National Autism Strategy needed now
Labour Autism Bill to be debated this Wednesday 29th June
Labour education spokesperson Aodhán Ó Ríordáin has demanded real, tangible and immediate action from the Government to address the serious and significant issues people and children with autism face accessing education and healthcare.
Calling for cross-party support ahead of a debate on Labour’s Autism Bill this Wednesday (29th, June) Deputy Ó Ríordáin said:
“The harsh reality young people with autism and their parents face is one of relentless pressure and something tangible needs to happen for them now. Approximately 270 children are without a school place for this coming September. Many more are waiting years for assessments and basic interventions. This is nothing short of scandalous. We also have 15,500 children and young people forced to leave their own catchment area, some traveling over 100km, to access education. This is simply not acceptable in any fair and equal society.
“These issues were strongly highlighted last week in the report of the Ombudsman for Children, which suggests that the Department of Education is failing children with special educational needs. The Government needs to get real and address the serious and significant issues people with autism face right across Ireland. We believe from education to health to work we need a national autism strategy that can knit all of these things together to help people get on and thrive.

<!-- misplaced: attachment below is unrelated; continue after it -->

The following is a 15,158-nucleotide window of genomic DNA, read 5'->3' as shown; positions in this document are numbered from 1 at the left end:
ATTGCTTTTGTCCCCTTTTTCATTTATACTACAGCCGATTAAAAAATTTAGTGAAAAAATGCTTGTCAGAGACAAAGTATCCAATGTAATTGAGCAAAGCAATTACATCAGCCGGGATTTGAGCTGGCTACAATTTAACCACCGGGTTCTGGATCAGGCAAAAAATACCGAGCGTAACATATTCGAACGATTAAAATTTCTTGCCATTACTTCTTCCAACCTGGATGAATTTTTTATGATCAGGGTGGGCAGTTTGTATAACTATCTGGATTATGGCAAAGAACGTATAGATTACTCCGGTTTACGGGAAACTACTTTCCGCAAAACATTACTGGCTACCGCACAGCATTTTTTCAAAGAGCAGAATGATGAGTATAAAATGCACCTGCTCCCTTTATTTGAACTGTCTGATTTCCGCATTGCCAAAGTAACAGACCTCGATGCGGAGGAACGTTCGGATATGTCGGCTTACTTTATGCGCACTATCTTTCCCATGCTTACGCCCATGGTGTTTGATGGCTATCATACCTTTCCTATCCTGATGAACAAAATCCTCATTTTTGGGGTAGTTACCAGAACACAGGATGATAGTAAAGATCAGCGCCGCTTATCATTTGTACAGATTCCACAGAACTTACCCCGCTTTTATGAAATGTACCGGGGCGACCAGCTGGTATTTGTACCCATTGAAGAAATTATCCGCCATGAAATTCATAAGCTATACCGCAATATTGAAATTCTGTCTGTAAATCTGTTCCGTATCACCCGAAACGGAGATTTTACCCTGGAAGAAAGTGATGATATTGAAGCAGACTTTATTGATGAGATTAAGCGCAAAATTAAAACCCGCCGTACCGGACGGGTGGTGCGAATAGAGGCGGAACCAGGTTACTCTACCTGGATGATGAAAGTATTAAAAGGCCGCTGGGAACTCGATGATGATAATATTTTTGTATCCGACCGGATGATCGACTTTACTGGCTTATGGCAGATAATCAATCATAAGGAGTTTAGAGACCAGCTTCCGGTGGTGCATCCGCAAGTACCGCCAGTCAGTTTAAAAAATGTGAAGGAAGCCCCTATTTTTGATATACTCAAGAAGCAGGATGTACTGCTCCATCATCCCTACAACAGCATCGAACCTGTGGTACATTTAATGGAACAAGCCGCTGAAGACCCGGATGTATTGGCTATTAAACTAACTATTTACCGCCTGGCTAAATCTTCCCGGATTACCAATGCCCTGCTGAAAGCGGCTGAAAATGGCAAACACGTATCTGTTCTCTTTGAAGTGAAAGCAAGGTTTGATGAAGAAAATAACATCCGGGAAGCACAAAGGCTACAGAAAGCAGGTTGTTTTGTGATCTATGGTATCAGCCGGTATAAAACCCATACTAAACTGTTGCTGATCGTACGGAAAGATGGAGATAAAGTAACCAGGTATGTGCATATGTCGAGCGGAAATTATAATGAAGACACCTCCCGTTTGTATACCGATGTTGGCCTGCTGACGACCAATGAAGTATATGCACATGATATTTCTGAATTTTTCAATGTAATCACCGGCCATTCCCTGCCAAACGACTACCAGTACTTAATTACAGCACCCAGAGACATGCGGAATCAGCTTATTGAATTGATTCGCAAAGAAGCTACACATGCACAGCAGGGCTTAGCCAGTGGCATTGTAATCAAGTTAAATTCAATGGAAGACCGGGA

“Labour’s Autism Bill, to be debated this Wednesday, proposes a National Autism Strategy to address the inadequacy of services for people with autism and their families. It will create a coherent framework for addressing the needs of people with autism. The pressing need for this has become so vivid in recent months by the heroic work of so many brave parents campaigning to highlight the injustices they, and their children, face every single day. That need has been clear for a long time for the parents of children with autism who have been waiting for so long to see proper and effective provision made for their children.
“The Ombudsman for Children’s report is plain and direct. The current failures in the system amount to discrimination against children with special educational needs, especially those with autism. We know that other countries do so much better than us. They have proper workforce planning in place, they know the numbers of places required and they make it happen come what may. The reality is that we, as a State, are letting so many of our most vulnerable children down and we need to face up and get to grips with that.
“A good start for would be for full cross party support for Labour’s Autism Bill this Wednesday that proposes a National Autism Strategy without delay.”